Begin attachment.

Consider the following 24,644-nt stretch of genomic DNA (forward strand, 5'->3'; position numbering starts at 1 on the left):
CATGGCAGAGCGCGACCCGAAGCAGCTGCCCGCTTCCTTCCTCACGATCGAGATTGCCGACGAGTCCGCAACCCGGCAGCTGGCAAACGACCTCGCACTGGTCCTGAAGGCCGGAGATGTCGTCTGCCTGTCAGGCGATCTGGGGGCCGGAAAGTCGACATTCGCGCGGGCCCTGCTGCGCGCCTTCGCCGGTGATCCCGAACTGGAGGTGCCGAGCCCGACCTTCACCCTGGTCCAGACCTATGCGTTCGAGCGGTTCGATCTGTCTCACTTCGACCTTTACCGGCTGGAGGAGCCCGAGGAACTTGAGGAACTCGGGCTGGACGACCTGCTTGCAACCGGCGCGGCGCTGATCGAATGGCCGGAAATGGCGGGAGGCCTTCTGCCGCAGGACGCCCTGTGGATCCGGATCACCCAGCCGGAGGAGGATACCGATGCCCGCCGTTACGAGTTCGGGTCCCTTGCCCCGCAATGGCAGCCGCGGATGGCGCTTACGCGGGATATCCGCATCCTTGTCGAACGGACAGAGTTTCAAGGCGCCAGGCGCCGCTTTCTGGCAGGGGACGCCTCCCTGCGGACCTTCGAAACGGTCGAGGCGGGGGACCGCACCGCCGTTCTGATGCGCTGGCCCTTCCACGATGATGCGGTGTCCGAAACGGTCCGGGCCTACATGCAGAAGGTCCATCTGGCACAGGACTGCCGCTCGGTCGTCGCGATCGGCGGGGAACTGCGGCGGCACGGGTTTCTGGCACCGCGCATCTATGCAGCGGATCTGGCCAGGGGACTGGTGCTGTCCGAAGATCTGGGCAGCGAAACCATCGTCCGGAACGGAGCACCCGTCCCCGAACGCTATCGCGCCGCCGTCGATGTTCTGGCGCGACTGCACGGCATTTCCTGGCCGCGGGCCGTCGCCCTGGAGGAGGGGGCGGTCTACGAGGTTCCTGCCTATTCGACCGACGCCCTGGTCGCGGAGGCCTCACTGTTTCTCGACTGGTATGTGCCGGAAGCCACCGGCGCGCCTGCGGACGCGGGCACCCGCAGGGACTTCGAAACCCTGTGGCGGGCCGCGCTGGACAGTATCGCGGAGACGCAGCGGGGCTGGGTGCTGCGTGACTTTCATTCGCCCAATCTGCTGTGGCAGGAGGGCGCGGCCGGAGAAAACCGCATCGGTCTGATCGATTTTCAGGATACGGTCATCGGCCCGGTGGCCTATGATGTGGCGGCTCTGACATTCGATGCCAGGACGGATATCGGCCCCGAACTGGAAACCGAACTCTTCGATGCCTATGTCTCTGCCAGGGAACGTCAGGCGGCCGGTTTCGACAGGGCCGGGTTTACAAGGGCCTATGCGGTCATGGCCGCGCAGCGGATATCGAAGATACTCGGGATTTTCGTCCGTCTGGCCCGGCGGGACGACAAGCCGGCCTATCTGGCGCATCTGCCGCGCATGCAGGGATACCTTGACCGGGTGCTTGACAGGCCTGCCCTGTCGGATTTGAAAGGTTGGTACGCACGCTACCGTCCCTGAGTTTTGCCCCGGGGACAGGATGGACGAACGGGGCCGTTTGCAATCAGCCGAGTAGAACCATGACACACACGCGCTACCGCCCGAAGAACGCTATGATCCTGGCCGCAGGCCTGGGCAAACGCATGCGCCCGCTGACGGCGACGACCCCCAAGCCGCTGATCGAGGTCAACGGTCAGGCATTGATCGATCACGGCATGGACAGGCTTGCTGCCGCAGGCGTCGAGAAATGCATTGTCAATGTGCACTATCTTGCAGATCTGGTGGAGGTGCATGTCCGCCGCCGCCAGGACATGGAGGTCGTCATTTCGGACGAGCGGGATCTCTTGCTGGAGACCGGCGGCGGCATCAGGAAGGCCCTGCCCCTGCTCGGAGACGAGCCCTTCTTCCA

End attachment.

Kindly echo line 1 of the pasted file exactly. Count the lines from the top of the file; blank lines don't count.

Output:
Consider the following 24,644-nt stretch of genomic DNA (forward strand, 5'->3'; position numbering starts at 1 on the left):